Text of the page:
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Unjustifiable Incarceration

Feb 3rd, 2020 | Category: Peer Voices

Why does Texas incarcerate at a much higher rate than any other state in the U.S.? The justifications for locking up so many Texans really doesn’t fit the legal justifications that all jurisdictions use to punish criminals.  

There are four historical justifications for punishing wrongdoings to maintain an ordered society. Deterrence (general and specific), rehabilitation, incapacitation, and retribution are the reasons sociologists identify for taking a person’s liberty by removing them from society. 

General deterrence is the belief that by punishing people criminally for particular activity, other people will be deterred from engaging in that activity in the future. For example, society doesn’t like to have thieves roam around freely, taking the other members’ property and peace of mind. Thus, the law against this says “we will punish a thief to show other would-be thieves that this behavior is unacceptable.”

Specific deterrence, on the other hand, is the belief that by punishing a particular person criminally, he or she will be deterred from committing that crime in the future. Tending to show that people act rationally and are self-interested, specific deterrence works because the punishment is more painful than the crime is pleasurable. Repeated drug dealing is a good example of how this should work. 

But what happens when the drug dealer is also a drug user? How effective can deterrence really be if Texas has seen everything from the crack epidemic to the opioid crisis to moves towards reducing punishments for marijuana use? This brings me to the next justification – rehabilitation.

Rehabilitation is the belief that a person convicted of a crime can be “cured” while incarcerated or under official supervision. While we certainly are not short on drug convictions, the rehabilitation or treatment part is tremendously lacking. During my days in the criminal justice system, a person needing treatment could not even get reading materials, much less anything aimed at treating the underlying cause of criminal behavior – drug abuse. 

So, if we can agree that this is a health issue more than a crime issue, shouldn’t our jails and prisons have programs geared towards recovery? Unless we are just holding people, or restraining them, there must be a better justification for locking up huge numbers of people. These are citizens that will at some point return to society. But with fewer rights and chances to legitimately participate in their communities.

Restraining people from committing further harms to society is what sociologists called incapacitation. It is the simple recognition that putting someone in prison will keep that person from doing any further harm, at least outside the prison walls. Some crimes, such as malicious murders, sexual assaults, and the like surely need incapacitation. But why is the system so overpopulated with less serious offenders?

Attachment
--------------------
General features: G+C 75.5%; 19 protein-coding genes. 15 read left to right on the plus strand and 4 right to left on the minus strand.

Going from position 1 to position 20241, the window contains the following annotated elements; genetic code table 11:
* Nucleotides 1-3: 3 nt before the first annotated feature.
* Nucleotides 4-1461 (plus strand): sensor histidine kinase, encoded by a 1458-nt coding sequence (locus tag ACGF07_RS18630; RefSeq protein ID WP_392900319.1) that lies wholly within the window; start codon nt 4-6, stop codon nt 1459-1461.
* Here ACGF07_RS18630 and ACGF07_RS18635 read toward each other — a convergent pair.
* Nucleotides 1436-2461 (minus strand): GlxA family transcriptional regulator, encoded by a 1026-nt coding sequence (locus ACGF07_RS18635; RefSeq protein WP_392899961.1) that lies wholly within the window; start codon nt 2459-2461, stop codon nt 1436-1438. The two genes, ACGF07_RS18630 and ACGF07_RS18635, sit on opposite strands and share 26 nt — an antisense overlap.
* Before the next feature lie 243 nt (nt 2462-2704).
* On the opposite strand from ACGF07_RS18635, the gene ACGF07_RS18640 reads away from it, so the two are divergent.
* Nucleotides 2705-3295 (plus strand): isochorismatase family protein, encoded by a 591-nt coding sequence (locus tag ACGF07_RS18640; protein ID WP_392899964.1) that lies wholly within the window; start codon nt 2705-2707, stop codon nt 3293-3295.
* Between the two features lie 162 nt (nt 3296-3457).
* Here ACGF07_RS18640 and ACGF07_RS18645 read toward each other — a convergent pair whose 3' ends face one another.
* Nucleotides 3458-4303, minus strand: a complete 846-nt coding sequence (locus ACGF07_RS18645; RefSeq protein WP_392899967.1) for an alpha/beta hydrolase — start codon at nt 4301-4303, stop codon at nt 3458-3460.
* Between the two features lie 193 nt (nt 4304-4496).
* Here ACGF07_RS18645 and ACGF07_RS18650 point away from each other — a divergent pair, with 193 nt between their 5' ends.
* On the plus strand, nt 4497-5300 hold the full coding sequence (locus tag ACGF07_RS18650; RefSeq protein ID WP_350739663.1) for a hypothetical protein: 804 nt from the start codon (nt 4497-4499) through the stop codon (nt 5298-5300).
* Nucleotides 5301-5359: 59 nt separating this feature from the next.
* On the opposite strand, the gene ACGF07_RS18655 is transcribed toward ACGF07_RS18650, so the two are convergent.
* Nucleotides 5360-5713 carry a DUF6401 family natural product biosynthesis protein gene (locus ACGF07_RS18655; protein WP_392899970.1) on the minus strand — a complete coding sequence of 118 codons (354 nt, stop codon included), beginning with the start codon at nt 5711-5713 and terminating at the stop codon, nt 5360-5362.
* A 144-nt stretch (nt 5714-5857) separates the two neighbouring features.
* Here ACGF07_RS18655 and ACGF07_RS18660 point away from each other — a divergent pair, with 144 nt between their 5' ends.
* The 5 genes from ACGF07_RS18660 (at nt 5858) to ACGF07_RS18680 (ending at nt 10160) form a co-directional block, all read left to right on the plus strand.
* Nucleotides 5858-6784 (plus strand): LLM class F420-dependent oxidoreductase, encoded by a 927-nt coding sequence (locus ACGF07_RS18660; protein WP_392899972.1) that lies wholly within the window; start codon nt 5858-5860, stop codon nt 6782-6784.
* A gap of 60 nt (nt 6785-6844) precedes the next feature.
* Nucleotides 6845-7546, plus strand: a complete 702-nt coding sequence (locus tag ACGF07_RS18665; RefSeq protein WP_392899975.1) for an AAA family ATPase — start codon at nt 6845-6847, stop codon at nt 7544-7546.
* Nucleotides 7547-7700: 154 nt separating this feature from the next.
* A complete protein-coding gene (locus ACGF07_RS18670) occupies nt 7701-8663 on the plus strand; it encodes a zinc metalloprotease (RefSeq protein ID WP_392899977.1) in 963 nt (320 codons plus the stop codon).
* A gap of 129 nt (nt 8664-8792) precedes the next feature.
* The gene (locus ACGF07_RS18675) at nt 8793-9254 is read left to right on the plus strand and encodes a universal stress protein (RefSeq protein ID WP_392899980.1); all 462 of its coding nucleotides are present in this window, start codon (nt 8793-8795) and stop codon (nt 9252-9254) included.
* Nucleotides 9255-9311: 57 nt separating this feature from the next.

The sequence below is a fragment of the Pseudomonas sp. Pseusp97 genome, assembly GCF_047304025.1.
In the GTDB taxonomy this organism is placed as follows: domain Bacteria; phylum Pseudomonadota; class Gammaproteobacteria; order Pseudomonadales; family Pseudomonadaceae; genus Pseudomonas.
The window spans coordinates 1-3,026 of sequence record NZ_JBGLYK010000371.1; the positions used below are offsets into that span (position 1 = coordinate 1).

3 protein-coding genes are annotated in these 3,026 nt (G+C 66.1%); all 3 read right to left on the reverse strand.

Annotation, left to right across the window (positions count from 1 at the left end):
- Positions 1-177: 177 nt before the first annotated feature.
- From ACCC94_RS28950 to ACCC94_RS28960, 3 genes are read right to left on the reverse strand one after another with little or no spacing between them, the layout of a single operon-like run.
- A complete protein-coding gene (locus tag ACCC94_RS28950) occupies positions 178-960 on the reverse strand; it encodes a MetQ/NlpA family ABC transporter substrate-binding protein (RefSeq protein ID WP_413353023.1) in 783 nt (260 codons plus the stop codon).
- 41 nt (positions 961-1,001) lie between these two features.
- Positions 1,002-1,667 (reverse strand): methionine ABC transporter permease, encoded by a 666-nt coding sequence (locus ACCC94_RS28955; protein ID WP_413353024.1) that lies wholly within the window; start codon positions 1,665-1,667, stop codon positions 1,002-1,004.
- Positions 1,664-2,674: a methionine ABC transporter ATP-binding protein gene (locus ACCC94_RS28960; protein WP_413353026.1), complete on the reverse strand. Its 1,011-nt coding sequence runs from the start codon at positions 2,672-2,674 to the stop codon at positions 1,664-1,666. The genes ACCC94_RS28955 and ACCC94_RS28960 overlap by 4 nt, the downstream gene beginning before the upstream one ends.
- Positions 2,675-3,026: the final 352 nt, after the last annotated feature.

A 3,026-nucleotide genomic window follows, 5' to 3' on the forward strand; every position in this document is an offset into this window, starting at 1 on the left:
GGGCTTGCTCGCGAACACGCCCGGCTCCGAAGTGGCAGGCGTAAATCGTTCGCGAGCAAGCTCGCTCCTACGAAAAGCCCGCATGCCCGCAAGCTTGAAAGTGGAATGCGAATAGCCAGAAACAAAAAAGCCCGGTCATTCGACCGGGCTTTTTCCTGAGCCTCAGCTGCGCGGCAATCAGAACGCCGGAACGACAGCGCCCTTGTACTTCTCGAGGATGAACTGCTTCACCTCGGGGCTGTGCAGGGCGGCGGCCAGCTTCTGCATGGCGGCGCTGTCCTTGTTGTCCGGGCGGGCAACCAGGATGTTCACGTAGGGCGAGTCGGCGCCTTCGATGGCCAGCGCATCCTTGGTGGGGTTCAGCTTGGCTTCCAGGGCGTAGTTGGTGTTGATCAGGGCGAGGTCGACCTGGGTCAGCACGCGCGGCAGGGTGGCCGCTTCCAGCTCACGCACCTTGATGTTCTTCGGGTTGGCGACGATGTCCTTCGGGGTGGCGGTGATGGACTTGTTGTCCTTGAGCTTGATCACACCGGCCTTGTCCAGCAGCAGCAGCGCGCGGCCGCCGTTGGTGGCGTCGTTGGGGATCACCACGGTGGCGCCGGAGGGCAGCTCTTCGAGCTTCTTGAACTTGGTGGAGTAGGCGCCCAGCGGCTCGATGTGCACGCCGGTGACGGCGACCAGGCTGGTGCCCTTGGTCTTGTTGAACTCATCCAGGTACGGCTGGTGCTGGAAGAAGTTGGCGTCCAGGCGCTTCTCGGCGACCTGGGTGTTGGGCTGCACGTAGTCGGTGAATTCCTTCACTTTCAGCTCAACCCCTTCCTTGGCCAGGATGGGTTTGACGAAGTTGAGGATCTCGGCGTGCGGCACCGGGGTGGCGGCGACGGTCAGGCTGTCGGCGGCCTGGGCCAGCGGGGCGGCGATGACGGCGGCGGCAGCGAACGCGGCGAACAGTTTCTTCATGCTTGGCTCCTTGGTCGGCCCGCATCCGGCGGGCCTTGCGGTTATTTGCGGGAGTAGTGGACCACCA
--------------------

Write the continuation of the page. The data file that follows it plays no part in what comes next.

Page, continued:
According to the Department of Justice’s statistics, an estimated 14% of sentenced prisoners (182,400) were serving time in state prison for murder or non-negligent manslaughter. An additional 13% of state prisoners (164,800) had been sentenced for rape or sexual assault. Incapacitation should separate the truly bad from the sick, but the statistics tell a different story.

The last justification for punishing crimes is retribution. When someone steals your stuff don’t you to have right to just get mad? Retribution is the belief that we should punish a convicted criminal severely in order to give him just what he deserves for his conduct and/or simply as a matter of righteous vengeance. In other words, state executed pay back! This is old-fashioned, eye for an eye justice. 

So, looking at the high number of people being incarcerated in Texas, which is it? Are we really getting them help? (rehabilitation) Are we trying to deter them or others of future crime? (deterrence) Or is it that we need to restrain them from further harms and get even with them because we are mad? (incapacitation and retribution)

We don’t get mad at and shouldn’t be arresting people off the streets for being sick. But isn’t that what the Texas criminal justice system looks like? Inhumane, cold-hearted, and unjustifiable incarceration serves to benefit no one. Until there is a legitimate justification for high incarceration rates, our focus needs to shift from criminal justice to public health.

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